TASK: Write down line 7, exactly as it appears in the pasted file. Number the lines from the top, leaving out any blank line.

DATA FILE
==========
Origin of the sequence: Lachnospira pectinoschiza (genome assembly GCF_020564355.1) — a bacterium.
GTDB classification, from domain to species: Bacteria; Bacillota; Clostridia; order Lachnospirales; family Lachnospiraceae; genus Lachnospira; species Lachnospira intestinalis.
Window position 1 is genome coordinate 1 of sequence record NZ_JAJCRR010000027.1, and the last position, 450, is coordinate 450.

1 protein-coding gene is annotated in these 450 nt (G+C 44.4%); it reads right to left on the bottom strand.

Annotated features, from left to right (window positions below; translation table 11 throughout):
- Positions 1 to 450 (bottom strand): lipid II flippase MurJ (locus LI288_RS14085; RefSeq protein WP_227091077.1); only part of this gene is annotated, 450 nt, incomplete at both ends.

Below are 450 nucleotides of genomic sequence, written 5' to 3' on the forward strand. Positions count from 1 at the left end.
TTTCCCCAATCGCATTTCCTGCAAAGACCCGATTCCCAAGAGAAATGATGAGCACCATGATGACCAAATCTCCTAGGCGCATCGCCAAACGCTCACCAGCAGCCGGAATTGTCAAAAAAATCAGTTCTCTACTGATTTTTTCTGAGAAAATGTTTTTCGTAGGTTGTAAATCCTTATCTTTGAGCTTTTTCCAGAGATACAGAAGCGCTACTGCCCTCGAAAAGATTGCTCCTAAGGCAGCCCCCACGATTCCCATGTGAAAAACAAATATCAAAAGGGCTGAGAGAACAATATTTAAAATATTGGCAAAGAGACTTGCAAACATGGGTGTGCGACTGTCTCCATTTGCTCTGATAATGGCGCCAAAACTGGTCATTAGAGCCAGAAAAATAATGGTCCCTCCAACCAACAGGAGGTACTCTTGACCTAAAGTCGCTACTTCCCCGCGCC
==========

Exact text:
Below are 450 nucleotides of genomic sequence, written 5' to 3' on the forward strand. Positions count from 1 at the left end.